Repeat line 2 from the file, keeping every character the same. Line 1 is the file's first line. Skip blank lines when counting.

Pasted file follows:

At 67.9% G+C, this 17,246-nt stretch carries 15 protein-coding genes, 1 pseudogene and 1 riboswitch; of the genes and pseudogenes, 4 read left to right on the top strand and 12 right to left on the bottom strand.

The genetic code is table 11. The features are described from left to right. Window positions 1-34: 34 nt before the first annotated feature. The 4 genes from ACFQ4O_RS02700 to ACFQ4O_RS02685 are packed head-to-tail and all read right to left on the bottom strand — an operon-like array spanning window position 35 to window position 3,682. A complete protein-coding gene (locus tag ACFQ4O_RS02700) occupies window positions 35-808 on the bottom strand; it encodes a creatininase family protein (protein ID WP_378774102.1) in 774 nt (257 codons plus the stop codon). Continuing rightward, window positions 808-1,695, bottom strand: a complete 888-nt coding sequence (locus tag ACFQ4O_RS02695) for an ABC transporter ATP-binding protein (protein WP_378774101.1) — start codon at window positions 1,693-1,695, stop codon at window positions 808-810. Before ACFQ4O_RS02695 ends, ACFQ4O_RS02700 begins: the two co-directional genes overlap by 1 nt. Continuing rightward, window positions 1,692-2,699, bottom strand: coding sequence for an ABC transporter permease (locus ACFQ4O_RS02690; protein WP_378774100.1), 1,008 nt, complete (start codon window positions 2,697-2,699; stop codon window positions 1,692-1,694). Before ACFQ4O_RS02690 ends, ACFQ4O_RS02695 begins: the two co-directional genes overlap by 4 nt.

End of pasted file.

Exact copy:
The genetic code is table 11. The features are described from left to right. Window positions 1-34: 34 nt before the first annotated feature. The 4 genes from ACFQ4O_RS02700 to ACFQ4O_RS02685 are packed head-to-tail and all read right to left on the bottom strand — an operon-like array spanning window position 35 to window position 3,682. A complete protein-coding gene (locus tag ACFQ4O_RS02700) occupies window positions 35-808 on the bottom strand; it encodes a creatininase family protein (protein ID WP_378774102.1) in 774 nt (257 codons plus the stop codon). Continuing rightward, window positions 808-1,695, bottom strand: a complete 888-nt coding sequence (locus tag ACFQ4O_RS02695) for an ABC transporter ATP-binding protein (protein WP_378774101.1) — start codon at window positions 1,693-1,695, stop codon at window positions 808-810. Before ACFQ4O_RS02695 ends, ACFQ4O_RS02700 begins: the two co-directional genes overlap by 1 nt. Continuing rightward, window positions 1,692-2,699, bottom strand: coding sequence for an ABC transporter permease (locus ACFQ4O_RS02690; protein WP_378774100.1), 1,008 nt, complete (start codon window positions 2,697-2,699; stop codon window positions 1,692-1,694). Before ACFQ4O_RS02690 ends, ACFQ4O_RS02695 begins: the two co-directional genes overlap by 4 nt.